Pentesting Your Own Website to Improve Security

The best way to determine if your web site has built in vulnerabilities that an attacker could exploit is to hack your website yourself.  This is not typically a do-it-yourself project, unless you have some decent technical skills.  But with a little time and a few free downloadable tools, it could be something you could try, if for no other reason than to learn how easy this can be.  This type of website penetration testing is used to find unpatched vulnerabilities, test the security of web applications, and meet regulatory compliance requirements

A good way to start is to scan your website using WPScan.  WPScan is a black box vulnerability scanner for WordPress written in PHP.  It is installed in Kali Linux, and other security distros, or can be downloaded from Git Hub for installation in your preferred distro.  WPScan searches for version information on installations of Apache Web Server, WordPress, WordPress themes, and plugins.  WPScan uses a database of 18,000 plugins and 2600 themes during scanning the target to find outdated versions and vulnerabilities.  WPScan can:

  • Detect a version of currently installed WordPress.
  • Detect enabled features on currently installed WordPress.
  • Enumerate theme version and name.
  • Detect installed plugins and can tell you if it is outdated or not.
  • Enumerate user names also.
  • Detect sensitive files like readme, robots.txt, database replacing files, etc.

Once you have a  list of vulnerabilities at hand, you can use Metaploit to find exploits that would work against them.  From Metasploit you could run Meterpreter in order to spawn a terminal or shell session, and launch pass the hash tool like Mimikatz.  From here you could:

In Metasploit

  • Enumerate user names
  • Enumerate plugins
  • Enumerate themes
  • Brute force passwords with WPScan
  • Generate PHP backdoor
  • Clear Event Viewer in Windows
  • Download files
  • Upload files
  • Edit in vim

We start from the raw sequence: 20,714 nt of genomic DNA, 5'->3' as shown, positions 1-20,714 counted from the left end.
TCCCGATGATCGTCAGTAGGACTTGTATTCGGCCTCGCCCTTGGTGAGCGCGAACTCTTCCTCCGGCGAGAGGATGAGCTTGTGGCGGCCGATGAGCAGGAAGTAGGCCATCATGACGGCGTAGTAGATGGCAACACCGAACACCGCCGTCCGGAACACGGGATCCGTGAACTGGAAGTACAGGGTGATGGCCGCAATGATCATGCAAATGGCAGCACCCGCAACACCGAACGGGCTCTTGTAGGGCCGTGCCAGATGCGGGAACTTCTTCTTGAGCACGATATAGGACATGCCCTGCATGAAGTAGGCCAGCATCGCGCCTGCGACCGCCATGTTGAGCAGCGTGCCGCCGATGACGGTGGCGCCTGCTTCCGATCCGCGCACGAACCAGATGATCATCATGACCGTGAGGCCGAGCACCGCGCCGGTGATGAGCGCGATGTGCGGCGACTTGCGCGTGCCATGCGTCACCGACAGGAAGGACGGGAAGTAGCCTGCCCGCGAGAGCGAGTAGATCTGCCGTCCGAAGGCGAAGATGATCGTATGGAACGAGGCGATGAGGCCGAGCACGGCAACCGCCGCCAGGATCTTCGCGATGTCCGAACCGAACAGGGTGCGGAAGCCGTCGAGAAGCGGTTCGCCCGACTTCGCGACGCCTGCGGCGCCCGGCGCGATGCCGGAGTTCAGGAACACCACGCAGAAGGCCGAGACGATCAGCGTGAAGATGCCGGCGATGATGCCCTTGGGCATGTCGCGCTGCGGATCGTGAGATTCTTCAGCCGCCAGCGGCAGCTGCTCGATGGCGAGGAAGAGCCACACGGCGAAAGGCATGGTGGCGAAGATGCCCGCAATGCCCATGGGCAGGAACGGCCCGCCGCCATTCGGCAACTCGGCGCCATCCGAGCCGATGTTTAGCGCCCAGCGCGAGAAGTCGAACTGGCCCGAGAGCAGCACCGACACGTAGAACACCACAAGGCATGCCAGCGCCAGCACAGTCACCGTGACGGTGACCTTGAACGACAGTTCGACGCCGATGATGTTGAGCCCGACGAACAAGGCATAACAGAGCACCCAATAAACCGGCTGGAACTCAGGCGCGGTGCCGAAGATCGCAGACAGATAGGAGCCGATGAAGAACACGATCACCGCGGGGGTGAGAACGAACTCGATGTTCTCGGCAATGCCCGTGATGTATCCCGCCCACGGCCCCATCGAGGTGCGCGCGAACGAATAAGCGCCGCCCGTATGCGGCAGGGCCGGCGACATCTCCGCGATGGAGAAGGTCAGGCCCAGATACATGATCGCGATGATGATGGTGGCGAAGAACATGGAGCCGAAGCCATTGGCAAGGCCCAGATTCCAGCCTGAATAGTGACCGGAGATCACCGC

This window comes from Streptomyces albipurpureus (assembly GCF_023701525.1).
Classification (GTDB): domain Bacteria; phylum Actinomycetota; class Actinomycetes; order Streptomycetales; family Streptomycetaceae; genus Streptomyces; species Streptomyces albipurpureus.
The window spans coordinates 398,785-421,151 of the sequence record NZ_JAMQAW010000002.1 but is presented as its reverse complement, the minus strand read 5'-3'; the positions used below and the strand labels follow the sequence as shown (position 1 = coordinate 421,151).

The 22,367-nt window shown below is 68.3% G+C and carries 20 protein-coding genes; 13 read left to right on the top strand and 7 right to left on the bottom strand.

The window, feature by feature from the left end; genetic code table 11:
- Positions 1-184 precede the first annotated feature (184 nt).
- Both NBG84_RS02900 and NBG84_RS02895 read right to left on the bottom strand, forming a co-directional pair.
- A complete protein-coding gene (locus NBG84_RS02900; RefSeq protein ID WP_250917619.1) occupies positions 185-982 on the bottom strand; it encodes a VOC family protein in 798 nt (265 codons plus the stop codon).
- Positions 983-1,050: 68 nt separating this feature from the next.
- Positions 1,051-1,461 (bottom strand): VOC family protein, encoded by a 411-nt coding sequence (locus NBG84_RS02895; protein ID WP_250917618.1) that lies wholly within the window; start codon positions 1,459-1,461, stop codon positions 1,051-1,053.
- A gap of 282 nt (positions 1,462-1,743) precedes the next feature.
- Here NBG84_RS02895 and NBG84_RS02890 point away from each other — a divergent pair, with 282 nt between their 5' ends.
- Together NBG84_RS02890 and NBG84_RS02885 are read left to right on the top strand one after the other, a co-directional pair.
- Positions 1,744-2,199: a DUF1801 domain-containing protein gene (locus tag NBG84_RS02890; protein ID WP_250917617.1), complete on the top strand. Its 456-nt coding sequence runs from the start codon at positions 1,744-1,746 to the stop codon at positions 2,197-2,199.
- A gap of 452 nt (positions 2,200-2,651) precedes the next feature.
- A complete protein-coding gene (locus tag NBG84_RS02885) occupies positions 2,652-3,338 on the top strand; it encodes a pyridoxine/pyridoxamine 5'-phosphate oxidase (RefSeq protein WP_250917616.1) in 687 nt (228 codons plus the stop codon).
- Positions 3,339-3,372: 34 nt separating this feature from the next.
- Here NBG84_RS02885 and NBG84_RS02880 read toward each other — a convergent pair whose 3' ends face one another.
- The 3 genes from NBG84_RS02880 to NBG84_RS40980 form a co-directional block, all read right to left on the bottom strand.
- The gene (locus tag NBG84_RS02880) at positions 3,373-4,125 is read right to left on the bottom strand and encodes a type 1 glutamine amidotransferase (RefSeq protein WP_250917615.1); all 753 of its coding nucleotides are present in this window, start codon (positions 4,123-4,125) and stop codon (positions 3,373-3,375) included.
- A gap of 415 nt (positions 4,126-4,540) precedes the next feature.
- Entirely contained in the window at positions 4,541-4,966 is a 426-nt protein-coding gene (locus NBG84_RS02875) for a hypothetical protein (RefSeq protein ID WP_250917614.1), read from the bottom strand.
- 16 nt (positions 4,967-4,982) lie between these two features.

• Execute commands
  • Dump contents of SAM database
  • Change the local working directory
  • List directories and files
  • Search the file contents of target
  • Open a shell
  • Turn on webcam
In Mimikatz

  • Get Kerberos credentials
  • Get msv (NTLM) creds (hashes)
  • Get livessp credentials (cleartext)
  • Retrieve ssp (MS digest) creds
  • Retrieve tspkg creds (LSASS)
  • Retrieve wdigest creds (cleartext)
  • Pass the hash attack
  • Hash function
  • Get security certificates
  • Manipulate processes, threads, and services
  • Impersonate through token replay
  • Dump the SAM database
  • Inject DLLs
  • Get a terminal or shell
  • Manipulate EFS

These techniques are available to potential attackers as well.  The quick fix to any vulnerabilities you discover is to update your Apache, WordPress, plugin, and theme versions to the latest release.  Once you have upgraded everything, run another scan to see if an vulnerabities remain.

More information:

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About the Author:

Cybersecurity analyst, pen-tester, trainer, and speaker. Serving small business owners in the St Paul, Minneapolis, and western Wisconsin area since 2001. Cybersecurity and hacking have been a passion of mine since I entered the computer and networking business in 2000. I hold several cybersecurity certifications including Certified Information Systems Security Professional (CISSP), Certified Advanced Security Pratitioner (CASP), and Certified Ethical Hacker (CEH). Other computer industry certifications include A+, Network+ and Microsoft Certified System Engineer (MCSE). As Cybersecurity Analyst at The WyzCo Group, I help our clients experience high levels of security on their computers, networks, and websites. In addition to consulting on security products and services, we also conduct security audits, vulnerability assessments and full penetration tests. We also work with companies and organizations that need to certify compliance with regulations such as PCI-DSS (credit card processing), HIPAA/HITECH (medical records), and GLBA. We also provide Cybersecurity Awareness Training for clients and their employees. I am a frequent speakers at cybersecurity conferences such as the Minnesota Bloggers Conference, Secure360 Security Conference, the (ISC)2 World Congress, and the ISSA International Conference, and many local community organizations, Chambers of Commerce, SCORE, and several school districts. I have been blogging on cybersecurity since 2008.

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